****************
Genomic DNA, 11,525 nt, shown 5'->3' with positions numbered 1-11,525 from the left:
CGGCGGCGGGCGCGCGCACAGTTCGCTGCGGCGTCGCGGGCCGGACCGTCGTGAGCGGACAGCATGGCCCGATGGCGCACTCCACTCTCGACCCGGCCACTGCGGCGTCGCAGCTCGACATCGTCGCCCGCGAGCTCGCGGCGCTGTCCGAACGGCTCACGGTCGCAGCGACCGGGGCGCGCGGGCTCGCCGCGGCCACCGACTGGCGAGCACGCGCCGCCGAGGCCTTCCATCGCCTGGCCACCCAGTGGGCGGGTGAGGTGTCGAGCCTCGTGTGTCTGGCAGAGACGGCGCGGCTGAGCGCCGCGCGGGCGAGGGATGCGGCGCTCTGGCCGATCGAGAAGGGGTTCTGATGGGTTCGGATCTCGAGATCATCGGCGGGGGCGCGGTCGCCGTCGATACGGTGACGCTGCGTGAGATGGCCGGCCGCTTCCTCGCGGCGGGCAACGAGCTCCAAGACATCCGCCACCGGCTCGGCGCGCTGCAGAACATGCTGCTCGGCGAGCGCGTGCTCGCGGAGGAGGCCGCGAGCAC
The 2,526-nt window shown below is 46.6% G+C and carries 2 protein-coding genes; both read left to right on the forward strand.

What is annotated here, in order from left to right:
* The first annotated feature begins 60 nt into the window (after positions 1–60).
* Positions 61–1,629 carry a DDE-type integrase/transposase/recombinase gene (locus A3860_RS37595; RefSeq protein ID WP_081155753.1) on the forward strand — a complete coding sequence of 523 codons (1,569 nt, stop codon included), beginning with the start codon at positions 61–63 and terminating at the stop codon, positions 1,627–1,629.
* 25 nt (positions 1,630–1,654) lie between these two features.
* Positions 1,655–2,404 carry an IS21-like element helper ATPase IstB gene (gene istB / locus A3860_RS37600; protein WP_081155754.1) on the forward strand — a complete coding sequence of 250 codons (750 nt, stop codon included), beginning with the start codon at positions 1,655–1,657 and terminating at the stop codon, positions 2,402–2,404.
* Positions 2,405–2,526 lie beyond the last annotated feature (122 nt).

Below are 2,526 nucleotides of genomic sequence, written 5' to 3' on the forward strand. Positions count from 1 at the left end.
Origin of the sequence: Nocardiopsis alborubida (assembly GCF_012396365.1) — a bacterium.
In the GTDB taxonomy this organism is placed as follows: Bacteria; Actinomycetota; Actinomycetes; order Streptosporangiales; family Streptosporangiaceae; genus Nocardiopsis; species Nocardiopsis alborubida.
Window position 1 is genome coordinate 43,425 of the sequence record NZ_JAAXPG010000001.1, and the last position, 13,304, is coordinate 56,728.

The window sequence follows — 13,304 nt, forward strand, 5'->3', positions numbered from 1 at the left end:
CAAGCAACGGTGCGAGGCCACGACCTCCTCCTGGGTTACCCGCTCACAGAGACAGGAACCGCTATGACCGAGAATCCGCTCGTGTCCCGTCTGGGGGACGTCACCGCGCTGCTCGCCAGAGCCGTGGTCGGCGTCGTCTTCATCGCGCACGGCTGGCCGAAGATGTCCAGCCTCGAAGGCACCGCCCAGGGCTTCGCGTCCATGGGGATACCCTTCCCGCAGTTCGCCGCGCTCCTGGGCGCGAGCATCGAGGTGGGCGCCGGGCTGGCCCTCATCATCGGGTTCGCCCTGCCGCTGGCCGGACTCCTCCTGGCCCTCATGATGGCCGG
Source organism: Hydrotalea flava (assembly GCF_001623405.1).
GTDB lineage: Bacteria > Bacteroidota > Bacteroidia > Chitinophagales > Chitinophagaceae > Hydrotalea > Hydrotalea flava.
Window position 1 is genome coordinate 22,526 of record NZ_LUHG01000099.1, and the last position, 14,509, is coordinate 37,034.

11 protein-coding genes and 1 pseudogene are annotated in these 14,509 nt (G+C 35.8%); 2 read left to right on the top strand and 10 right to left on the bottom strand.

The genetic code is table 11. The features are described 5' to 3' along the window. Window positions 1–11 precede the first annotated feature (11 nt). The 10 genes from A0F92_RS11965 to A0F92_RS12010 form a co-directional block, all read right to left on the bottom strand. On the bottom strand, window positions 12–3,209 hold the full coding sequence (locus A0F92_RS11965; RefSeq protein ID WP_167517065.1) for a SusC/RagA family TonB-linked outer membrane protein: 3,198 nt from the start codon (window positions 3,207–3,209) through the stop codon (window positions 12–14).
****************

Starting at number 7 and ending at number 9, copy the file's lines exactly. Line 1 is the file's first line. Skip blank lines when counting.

* 25 nt (positions 1,630–1,654) lie between these two features.
* Positions 1,655–2,404 carry an IS21-like element helper ATPase IstB gene (gene istB / locus A3860_RS37600; protein WP_081155754.1) on the forward strand — a complete coding sequence of 250 codons (750 nt, stop codon included), beginning with the start codon at positions 1,655–1,657 and terminating at the stop codon, positions 2,402–2,404.
* Positions 2,405–2,526 lie beyond the last annotated feature (122 nt).